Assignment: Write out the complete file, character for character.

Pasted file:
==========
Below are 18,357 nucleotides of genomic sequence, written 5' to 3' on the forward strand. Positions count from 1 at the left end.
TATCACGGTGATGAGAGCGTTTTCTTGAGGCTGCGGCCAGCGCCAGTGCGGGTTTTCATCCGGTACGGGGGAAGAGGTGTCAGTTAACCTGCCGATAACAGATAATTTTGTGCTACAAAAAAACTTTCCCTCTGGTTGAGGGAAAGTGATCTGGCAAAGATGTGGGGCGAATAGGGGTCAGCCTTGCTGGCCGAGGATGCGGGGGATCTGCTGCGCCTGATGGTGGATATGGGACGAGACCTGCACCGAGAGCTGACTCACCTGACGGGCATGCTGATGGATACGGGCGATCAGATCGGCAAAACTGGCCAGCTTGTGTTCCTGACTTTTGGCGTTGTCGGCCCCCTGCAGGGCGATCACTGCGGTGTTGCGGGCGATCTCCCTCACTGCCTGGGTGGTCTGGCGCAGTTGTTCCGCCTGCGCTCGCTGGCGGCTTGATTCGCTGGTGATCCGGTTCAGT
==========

Below are 18,357 nucleotides of genomic sequence, written 5' to 3' on the forward strand. Positions count from 1 at the left end.
TATCACGGTGATGAGAGCGTTTTCTTGAGGCTGCGGCCAGCGCCAGTGCGGGTTTTCATCCGGTACGGGGGAAGAGGTGTCAGTTAACCTGCCGATAACAGATAATTTTGTGCTACAAAAAAACTTTCCCTCTGGTTGAGGGAAAGTGATCTGGCAAAGATGTGGGGCGAATAGGGGTCAGCCTTGCTGGCCGAGGATGCGGGGGATCTGCTGCGCCTGATGGTGGATATGGGACGAGACCTGCACCGAGAGCTGACTCACCTGACGGGCATGCTGATGGATACGGGCGATCAGATCGGCAAAACTGGCCAGCTTGTGTTCCTGACTTTTGGCGTTGTCGGCCCCCTGCAGGGCGATCACTGCGGTGTTGCGGGCGATCTCCCTCACTGCCTGGGTGGTCTGGCGCAGTTGTTCCGCCTGCGCTCGCTGGCGGCTTGATTCGCTGGTGATCCGGTTCAGT